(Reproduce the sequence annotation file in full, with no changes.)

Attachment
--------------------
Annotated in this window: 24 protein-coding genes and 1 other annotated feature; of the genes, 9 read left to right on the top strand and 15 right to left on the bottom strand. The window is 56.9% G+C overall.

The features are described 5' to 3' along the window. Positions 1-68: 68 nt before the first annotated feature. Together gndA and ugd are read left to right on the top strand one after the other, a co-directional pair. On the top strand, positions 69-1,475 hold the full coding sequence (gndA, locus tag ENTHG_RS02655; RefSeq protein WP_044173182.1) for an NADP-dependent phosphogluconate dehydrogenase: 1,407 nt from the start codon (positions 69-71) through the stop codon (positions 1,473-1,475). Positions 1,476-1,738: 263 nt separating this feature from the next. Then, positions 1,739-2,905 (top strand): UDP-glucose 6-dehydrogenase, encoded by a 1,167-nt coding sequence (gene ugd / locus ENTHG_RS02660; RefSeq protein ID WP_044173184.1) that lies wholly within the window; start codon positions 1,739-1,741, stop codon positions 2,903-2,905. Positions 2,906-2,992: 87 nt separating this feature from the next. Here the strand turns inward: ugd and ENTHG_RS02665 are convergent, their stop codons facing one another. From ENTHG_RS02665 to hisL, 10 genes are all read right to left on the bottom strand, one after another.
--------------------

Annotated in this window: 24 protein-coding genes and 1 other annotated feature; of the genes, 9 read left to right on the top strand and 15 right to left on the bottom strand. The window is 56.9% G+C overall.

The features are described 5' to 3' along the window. Positions 1-68: 68 nt before the first annotated feature. Together gndA and ugd are read left to right on the top strand one after the other, a co-directional pair. On the top strand, positions 69-1,475 hold the full coding sequence (gndA, locus tag ENTHG_RS02655; RefSeq protein WP_044173182.1) for an NADP-dependent phosphogluconate dehydrogenase: 1,407 nt from the start codon (positions 69-71) through the stop codon (positions 1,473-1,475). Positions 1,476-1,738: 263 nt separating this feature from the next. Then, positions 1,739-2,905 (top strand): UDP-glucose 6-dehydrogenase, encoded by a 1,167-nt coding sequence (gene ugd / locus ENTHG_RS02660; RefSeq protein ID WP_044173184.1) that lies wholly within the window; start codon positions 1,739-1,741, stop codon positions 2,903-2,905. Positions 2,906-2,992: 87 nt separating this feature from the next. Here the strand turns inward: ugd and ENTHG_RS02665 are convergent, their stop codons facing one another. From ENTHG_RS02665 to hisL, 10 genes are all read right to left on the bottom strand, one after another.